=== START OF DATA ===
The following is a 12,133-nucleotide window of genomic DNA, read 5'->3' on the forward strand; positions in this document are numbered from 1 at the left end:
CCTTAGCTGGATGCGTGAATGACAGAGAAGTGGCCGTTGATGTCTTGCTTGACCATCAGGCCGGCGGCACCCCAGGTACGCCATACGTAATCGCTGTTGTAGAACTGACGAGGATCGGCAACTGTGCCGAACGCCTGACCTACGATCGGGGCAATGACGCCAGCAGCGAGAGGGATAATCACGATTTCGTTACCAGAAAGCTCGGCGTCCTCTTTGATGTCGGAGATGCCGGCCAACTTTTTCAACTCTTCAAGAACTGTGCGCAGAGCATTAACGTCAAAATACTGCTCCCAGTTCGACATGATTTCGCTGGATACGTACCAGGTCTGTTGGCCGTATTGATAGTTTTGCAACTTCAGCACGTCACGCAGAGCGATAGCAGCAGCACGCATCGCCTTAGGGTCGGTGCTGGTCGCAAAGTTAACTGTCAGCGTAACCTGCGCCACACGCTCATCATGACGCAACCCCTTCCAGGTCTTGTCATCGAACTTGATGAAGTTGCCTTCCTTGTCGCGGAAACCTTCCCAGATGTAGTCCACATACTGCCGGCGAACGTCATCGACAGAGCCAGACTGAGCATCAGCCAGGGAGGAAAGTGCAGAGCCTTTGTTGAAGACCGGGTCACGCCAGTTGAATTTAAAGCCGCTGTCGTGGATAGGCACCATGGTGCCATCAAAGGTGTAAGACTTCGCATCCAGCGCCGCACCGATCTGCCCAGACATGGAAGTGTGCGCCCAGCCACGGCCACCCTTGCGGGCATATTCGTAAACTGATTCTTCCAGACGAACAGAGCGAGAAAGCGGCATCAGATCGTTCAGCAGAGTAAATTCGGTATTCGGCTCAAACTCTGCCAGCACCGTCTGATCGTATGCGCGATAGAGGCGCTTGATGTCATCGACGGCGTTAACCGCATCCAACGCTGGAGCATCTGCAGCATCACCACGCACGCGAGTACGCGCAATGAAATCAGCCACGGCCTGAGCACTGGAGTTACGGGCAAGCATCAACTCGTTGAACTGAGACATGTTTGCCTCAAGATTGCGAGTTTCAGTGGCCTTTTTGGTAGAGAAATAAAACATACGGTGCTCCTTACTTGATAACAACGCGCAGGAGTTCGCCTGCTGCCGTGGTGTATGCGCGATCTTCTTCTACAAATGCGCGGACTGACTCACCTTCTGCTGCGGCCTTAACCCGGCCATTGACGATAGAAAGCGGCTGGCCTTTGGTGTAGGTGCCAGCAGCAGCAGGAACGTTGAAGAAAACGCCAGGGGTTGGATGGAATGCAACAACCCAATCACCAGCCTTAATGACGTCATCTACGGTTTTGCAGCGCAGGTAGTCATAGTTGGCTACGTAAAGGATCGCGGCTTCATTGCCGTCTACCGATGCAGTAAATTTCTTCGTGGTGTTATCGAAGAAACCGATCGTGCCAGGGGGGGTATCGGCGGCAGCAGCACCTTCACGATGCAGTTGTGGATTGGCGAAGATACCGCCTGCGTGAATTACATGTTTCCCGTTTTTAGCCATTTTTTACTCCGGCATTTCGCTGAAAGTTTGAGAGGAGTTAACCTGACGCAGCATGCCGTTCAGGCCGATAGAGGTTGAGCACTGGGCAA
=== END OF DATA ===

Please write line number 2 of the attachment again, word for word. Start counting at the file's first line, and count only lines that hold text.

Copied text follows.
CCTTAGCTGGATGCGTGAATGACAGAGAAGTGGCCGTTGATGTCTTGCTTGACCATCAGGCCGGCGGCACCCCAGGTACGCCATACGTAATCGCTGTTGTAGAACTGACGAGGATCGGCAACTGTGCCGAACGCCTGACCTACGATCGGGGCAATGACGCCAGCAGCGAGAGGGATAATCACGATTTCGTTACCAGAAAGCTCGGCGTCCTCTTTGATGTCGGAGATGCCGGCCAACTTTTTCAACTCTTCAAGAACTGTGCGCAGAGCATTAACGTCAAAATACTGCTCCCAGTTCGACATGATTTCGCTGGATACGTACCAGGTCTGTTGGCCGTATTGATAGTTTTGCAACTTCAGCACGTCACGCAGAGCGATAGCAGCAGCACGCATCGCCTTAGGGTCGGTGCTGGTCGCAAAGTTAACTGTCAGCGTAACCTGCGCCACACGCTCATCATGACGCAACCCCTTCCAGGTCTTGTCATCGAACTTGATGAAGTTGCCTTCCTTGTCGCGGAAACCTTCCCAGATGTAGTCCACATACTGCCGGCGAACGTCATCGACAGAGCCAGACTGAGCATCAGCCAGGGAGGAAAGTGCAGAGCCTTTGTTGAAGACCGGGTCACGCCAGTTGAATTTAAAGCCGCTGTCGTGGATAGGCACCATGGTGCCATCAAAGGTGTAAGACTTCGCATCCAGCGCCGCACCGATCTGCCCAGACATGGAAGTGTGCGCCCAGCCACGGCCACCCTTGCGGGCATATTCGTAAACTGATTCTTCCAGACGAACAGAGCGAGAAAGCGGCATCAGATCGTTCAGCAGAGTAAATTCGGTATTCGGCTCAAACTCTGCCAGCACCGTCTGATCGTATGCGCGATAGAGGCGCTTGATGTCATCGACGGCGTTAACCGCATCCAACGCTGGAGCATCTGCAGCATCACCACGCACGCGAGTACGCGCAATGAAATCAGCCACGGCCTGAGCACTGGAGTTACGGGCAAGCATCAACTCGTTGAACTGAGACATGTTTGCCTCAAGATTGCGAGTTTCAGTGGCCTTTTTGGTAGAGAAATAAAACATACGGTGCTCCTTACTTGATAACAACGCGCAGGAGTTCGCCTGCTGCCGTGGTGTATGCGCGATCTTCTTCTACAAATGCGCGGACTGACTCACCTTCTGCTGCGGCCTTAACCCGGCCATTGACGATAGAAAGCGGCTGGCCTTTGGTGTAGGTGCCAGCAGCAGCAGGAACGTTGAAGAAAACGCCAGGGGTTGGATGGAATGCAACAACCCAATCACCAGCCTTAATGACGTCATCTACGGTTTTGCAGCGCAGGTAGTCATAGTTGGCTACGTAAAGGATCGCGGCTTCATTGCCGTCTACCGATGCAGTAAATTTCTTCGTGGTGTTATCGAAGAAACCGATCGTGCCAGGGGGGGTATCGGCGGCAGCAGCACCTTCACGATGCAGTTGTGGATTGGCGAAGATACCGCCTGCGTGAATTACATGTTTCCCGTTTTTAGCCATTTTTTACTCCGGCATTTCGCTGAAAGTTTGAGAGGAGTTAACCTGACGCAGCATGCCGTTCAGGCCGATAGAGGTTGAGCACTGGGCAA